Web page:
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Document Details :

Title: Vreemd Gevleugeld - The Swan or the Dove?
Subtitle: Johannes Paulus II over de verhouding tussen geloof en rede - Two Keys for Reading Fides et Ratio
Author(s): BOEVE, Lieven
Journal: Bijdragen
Volume: 60    Issue: 3   Date: 1999   
Pages: 299-323
DOI: 10.2143/BIJ.60.3.2002326

Abstract :
The first reactions to the encyclical Fides et Ratio ranged from cautiously positive to critical disapproval. Many observers pointed to the ambiguity which they perceive in the encyclical, probably due to the several hands which participated in its writing process. This ambiguity functions as a starting point to develop two different keys to read the text, resulting in divergent interpretations and evaluations.
Inspired by the opening clause of the encyclical the first key can be represented by the image of a beautiful swan, which takes off for a flight towards the ultimate horizon of truth. This key starts from the perception that the encyclical is biased by an (antimodern) dismissal of the modern emancipation of reason and by a (premodern) subordination of all rationality to faith (philosophy as ‘praeparatio fidei’ and as ‘ancilla theologiae’). Only when reason complies with the presumptions of revelation, and thus limits its autonomy, can it enter the realm of absolute. But, following the lines of this key of interpretation, precisely this results in clipping one of the wings of the swan, preventing it from taking off. By his refusal to take seriously the modern redefinition of rationality and his reintroduction of a massive, static, and propositional concept of revelation, the pope makes a thoroughly provocative and fruitful meeting of Christian faith and contemporary reason impossible. And it is only by such an engaging encounter that theology can regain its plausibility in our (post)modern times.
The other interpretative key is represented by the image of a dove coming down from heaven, seeking for a place on earth to settle down. This key takes as its primary starting point the theological status of the genre of the encyclical, and consequently links up with fragments of the text which can seem more open. First of all, an encyclical is a magisterial document. This means that from the beginning it must be situated within a faith perspective, written from standpoint of a particular tradition. Only then one can understand that in the text - internal to the discourse - truth is immediately related to revelation. Secondly, this key points to the understanding of revelation as mystery, and in this regard to the sacramental or eucharistic concept of truth: the truth of faith becomes present to us, but cannot ever be pinpointed ontologically by us. The knowledge of faith never diffuses the mystery of revelation. Therefore, faith as faith can never be founded in reason. Taking into account these two starting points, the encyclical addresses reason only in relation to faith: reason from itself does not lead to faith, but faith needs rational, philosophical knowledge for its own understanding. Following this line of thought implies that the principles of philosophy as ‘praeparation fidei’ and as ‘ancilla theologiae’ have to be reconsidered. Moreover this perspective results in a more open reading of many other passages (though not all).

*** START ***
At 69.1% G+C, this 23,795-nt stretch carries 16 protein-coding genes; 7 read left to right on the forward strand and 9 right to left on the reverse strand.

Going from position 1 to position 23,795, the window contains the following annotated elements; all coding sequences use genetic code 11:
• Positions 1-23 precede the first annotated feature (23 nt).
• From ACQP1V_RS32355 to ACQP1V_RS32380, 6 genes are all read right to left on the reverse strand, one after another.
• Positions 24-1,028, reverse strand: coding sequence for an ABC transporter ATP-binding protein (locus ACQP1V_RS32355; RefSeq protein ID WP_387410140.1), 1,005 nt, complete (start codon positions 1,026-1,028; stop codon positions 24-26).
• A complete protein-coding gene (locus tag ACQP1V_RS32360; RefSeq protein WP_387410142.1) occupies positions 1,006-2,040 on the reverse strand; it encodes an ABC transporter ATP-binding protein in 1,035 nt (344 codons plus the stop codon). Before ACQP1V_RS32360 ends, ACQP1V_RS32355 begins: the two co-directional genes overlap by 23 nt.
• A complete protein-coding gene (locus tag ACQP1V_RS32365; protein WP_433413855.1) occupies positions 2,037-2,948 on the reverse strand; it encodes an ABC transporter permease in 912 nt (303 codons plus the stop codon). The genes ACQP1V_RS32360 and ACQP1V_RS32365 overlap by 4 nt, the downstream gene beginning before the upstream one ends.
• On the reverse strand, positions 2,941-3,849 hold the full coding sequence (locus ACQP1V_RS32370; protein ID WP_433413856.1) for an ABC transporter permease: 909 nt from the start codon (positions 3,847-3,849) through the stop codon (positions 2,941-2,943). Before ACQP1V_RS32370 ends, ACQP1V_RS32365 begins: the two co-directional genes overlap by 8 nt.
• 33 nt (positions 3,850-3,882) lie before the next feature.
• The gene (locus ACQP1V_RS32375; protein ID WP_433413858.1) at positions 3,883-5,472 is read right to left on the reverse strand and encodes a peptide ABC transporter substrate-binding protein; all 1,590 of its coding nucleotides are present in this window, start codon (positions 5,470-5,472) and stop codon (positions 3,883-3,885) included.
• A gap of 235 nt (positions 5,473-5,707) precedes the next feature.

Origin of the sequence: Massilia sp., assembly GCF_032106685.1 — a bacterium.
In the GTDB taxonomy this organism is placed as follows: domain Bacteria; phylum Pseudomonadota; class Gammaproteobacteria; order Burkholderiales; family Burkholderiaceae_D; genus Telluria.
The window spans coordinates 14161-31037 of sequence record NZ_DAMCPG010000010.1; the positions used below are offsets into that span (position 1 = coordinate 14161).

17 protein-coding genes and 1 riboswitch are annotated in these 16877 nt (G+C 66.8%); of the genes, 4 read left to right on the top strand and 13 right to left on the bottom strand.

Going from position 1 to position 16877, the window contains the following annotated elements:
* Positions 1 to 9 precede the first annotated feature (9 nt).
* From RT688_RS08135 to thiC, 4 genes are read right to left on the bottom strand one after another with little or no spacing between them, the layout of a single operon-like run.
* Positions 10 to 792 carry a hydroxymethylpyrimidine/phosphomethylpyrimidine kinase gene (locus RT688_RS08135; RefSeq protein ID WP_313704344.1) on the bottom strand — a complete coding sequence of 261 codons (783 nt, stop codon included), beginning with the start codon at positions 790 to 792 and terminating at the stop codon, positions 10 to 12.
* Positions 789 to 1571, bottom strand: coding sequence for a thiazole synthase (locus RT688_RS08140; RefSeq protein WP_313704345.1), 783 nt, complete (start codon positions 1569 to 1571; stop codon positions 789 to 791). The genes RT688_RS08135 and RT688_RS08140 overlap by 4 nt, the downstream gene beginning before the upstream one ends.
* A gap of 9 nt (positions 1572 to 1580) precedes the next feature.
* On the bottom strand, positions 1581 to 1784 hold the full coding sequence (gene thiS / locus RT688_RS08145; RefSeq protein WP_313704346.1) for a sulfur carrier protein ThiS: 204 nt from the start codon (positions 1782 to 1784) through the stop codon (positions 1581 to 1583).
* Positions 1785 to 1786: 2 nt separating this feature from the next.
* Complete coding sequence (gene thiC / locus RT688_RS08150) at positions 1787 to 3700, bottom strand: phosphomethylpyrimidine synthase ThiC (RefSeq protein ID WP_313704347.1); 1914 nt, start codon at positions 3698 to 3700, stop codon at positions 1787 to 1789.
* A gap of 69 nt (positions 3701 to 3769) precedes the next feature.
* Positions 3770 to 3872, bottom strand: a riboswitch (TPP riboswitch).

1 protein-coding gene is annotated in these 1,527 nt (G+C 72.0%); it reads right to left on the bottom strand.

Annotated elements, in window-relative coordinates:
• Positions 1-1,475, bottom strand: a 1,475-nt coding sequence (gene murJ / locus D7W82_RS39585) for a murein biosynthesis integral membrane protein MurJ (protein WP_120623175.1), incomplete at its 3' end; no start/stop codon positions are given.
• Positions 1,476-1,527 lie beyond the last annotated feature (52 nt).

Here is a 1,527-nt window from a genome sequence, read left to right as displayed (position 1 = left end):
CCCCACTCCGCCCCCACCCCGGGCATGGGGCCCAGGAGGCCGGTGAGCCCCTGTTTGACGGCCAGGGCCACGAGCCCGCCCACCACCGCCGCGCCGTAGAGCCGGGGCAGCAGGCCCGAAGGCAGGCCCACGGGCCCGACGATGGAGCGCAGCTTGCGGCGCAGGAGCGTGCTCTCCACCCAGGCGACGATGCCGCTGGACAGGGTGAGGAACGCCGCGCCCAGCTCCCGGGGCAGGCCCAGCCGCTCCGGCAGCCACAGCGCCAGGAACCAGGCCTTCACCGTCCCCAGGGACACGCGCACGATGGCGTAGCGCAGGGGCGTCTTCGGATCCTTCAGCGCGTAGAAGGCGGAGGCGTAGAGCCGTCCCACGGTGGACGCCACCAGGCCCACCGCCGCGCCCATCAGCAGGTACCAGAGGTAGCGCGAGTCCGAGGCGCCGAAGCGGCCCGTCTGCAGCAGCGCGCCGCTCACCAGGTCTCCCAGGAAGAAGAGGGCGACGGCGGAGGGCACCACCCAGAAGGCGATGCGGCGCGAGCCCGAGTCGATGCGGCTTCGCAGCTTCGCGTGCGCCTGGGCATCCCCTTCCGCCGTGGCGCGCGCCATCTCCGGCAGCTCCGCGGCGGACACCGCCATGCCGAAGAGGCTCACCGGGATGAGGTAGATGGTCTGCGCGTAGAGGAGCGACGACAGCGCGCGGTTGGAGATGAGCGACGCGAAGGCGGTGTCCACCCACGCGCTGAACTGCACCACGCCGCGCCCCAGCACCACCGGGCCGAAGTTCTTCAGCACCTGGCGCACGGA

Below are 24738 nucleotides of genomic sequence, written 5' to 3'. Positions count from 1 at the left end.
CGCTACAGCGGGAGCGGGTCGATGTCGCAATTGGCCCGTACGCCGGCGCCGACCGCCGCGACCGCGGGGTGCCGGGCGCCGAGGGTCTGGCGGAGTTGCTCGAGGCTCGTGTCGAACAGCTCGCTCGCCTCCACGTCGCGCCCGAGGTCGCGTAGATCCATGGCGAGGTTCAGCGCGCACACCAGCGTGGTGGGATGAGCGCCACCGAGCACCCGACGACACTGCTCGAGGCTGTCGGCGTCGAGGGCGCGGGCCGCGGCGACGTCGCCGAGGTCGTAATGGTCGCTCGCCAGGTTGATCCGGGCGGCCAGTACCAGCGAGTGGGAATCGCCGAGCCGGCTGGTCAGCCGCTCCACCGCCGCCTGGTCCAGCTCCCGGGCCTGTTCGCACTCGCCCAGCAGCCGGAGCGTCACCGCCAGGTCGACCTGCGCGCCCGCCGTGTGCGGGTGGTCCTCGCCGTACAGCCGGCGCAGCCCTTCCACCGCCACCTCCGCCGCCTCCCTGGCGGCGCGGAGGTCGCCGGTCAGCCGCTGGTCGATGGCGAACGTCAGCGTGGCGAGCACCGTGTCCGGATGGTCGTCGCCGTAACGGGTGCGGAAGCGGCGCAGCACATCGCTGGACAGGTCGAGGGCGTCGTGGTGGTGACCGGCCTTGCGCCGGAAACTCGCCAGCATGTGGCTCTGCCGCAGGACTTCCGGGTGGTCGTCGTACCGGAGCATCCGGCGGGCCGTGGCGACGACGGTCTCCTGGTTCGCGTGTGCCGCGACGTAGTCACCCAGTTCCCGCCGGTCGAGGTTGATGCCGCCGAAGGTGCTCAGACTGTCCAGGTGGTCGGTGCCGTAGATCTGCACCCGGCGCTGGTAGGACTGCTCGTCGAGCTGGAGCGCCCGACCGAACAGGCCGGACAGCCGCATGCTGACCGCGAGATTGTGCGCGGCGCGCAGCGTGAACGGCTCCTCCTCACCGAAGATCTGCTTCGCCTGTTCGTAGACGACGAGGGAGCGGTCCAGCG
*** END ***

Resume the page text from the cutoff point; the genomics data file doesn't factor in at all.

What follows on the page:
Both readings imply a selective reading of the text. The more observatorial reading, according to the key of the swan, interprets the whole text from its more antimodern closed passages. The intra-theological reading with the key of the dove reinterprets many of the seemingly closed passages but nevertheless is confronted by fragments which hardly fit its reading. Neither key neutralizes the ambiguity, but confronts it. The perspective of the dove could be the more theologically successful way in doing this. However, even here a theological assimilation of a profound analysis of the contemporary philosophical situation would have enriched the encyclical extensively. For theology as ‘fides quaerens intellectum’, relevant today, must relate to the contextual critical consciousness as expressed in contemporary (post)modern philosophy.